The Waledac spam/botnet may be dwindling, but that didn't stop its disseminators utilising this weekend's 4th of July celebrations to spread malicious executables, according to Symantec.
Using attention-attracting spam mail, the group enticed users to visit malicious Waledac websites, then download and install the bot. One method of achieving this was to set up spoofed 'YouTube' sites, using these of similar words:
"Colorful Independence Day events took place throughout the country. This year July 4th firework's shows were surprisingly amazing. The largest firework happend this Saturday. Unprecedented sum of money was spent on this fabulous show even despite crisis.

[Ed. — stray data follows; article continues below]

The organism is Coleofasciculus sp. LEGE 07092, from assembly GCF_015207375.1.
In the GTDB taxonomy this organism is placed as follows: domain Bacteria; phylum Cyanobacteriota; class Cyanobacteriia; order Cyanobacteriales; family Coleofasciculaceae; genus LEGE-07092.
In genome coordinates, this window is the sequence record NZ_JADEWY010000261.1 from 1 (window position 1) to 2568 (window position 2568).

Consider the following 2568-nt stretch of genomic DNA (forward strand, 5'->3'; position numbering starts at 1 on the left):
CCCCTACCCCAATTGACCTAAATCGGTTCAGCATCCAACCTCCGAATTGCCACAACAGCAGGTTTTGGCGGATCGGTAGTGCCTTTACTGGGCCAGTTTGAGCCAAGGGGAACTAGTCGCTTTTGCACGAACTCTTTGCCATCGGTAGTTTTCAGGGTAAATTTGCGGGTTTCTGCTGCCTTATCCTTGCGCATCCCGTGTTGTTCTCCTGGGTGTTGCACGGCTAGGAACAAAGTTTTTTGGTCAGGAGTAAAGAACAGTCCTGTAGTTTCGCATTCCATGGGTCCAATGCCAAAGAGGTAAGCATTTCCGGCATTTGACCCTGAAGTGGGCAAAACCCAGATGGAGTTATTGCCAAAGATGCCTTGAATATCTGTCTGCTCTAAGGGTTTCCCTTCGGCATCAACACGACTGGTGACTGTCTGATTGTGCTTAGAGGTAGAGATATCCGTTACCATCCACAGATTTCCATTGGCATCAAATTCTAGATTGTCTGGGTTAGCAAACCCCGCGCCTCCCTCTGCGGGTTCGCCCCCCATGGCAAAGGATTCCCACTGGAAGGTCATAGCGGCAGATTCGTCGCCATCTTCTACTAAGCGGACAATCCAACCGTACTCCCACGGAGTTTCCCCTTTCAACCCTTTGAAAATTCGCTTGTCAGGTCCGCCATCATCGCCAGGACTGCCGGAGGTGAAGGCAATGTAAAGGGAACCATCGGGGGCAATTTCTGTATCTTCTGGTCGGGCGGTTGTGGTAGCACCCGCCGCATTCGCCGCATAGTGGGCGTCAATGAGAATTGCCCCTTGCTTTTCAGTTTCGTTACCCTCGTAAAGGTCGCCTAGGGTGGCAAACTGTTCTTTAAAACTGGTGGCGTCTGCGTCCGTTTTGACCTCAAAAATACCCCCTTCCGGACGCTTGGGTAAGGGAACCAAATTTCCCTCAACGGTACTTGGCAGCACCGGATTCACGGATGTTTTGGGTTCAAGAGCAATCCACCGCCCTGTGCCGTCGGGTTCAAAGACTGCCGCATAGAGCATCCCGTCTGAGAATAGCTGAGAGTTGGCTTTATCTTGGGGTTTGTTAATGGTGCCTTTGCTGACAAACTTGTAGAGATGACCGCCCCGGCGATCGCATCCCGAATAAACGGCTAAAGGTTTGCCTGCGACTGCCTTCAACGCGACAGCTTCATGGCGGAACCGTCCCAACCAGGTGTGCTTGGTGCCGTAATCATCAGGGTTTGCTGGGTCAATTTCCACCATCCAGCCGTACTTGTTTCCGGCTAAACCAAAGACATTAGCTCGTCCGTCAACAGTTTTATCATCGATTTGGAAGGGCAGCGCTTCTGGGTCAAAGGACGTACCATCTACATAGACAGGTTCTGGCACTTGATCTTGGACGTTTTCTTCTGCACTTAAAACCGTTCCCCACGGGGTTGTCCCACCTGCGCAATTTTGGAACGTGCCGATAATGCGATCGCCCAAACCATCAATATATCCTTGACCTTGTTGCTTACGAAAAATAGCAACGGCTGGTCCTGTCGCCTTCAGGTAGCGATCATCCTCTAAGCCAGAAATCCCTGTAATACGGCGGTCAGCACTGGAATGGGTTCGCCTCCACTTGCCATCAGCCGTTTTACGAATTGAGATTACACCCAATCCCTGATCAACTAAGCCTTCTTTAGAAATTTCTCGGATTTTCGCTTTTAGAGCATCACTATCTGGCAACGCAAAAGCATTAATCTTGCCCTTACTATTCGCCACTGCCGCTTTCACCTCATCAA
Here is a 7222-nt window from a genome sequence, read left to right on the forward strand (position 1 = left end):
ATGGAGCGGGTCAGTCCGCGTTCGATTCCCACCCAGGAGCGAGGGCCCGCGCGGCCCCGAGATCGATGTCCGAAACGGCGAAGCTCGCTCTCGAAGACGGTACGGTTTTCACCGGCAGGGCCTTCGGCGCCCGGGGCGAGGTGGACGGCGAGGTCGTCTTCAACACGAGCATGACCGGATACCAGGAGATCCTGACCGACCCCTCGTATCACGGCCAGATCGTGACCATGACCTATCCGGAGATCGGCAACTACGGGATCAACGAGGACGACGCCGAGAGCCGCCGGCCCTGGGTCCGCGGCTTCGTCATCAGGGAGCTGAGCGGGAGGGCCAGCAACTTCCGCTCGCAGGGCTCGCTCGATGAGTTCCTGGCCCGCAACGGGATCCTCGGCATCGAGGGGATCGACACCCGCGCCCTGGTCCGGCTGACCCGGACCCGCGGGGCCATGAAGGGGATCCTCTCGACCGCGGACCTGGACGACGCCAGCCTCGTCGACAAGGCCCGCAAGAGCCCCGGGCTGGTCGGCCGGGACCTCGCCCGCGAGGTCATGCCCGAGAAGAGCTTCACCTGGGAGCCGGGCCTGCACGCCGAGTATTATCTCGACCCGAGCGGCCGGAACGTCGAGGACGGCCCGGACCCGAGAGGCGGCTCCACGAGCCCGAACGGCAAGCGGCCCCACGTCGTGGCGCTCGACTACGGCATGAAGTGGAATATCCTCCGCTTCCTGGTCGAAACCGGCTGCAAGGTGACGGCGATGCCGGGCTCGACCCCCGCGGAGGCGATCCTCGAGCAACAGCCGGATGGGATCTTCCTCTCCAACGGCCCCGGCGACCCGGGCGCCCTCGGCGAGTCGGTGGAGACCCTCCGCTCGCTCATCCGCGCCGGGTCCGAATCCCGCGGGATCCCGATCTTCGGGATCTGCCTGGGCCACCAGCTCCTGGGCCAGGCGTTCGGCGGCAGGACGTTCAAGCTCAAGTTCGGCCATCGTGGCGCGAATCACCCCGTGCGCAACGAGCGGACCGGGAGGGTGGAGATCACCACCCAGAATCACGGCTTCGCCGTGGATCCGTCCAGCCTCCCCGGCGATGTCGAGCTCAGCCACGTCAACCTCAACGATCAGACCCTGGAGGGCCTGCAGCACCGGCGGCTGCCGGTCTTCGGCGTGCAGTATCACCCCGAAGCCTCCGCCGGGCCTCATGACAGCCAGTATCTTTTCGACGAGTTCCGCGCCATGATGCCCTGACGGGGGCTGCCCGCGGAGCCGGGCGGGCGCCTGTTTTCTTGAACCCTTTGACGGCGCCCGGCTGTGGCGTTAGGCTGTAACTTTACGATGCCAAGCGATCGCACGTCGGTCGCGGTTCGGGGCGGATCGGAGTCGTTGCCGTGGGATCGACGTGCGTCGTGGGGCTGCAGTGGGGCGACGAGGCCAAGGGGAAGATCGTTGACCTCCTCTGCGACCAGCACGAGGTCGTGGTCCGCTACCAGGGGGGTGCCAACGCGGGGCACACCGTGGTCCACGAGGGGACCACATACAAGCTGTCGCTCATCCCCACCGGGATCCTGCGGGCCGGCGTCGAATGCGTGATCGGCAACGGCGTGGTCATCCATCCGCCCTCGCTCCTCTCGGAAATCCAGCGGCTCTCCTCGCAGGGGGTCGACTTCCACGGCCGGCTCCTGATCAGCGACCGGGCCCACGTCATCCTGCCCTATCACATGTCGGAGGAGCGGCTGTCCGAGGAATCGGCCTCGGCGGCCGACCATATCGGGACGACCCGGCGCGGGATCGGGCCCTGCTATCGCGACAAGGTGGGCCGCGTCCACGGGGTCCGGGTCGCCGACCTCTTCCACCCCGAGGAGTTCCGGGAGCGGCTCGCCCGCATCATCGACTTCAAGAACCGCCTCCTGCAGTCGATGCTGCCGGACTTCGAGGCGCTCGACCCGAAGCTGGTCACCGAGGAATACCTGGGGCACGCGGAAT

"The American Pyrotechnics Association has named South Shore's Fourth of July fireworks show as the best pyrotechnic displays in the nation. If you want to see this fantastic show just click on the video below and press "Run"."
Click the pretend video frame, however, and instead of watching a clip you'll run one or several malicious Waledac executables with names such as "video.exe", "movie.exe", "run.exe" and "setup.exe". According to PC Tools, which reported the attack, the bot continues to maintain a list of peer nodes for its P2P over HTTP technology in clean XML formatted data.
The malicious sites were registered through China Springboard.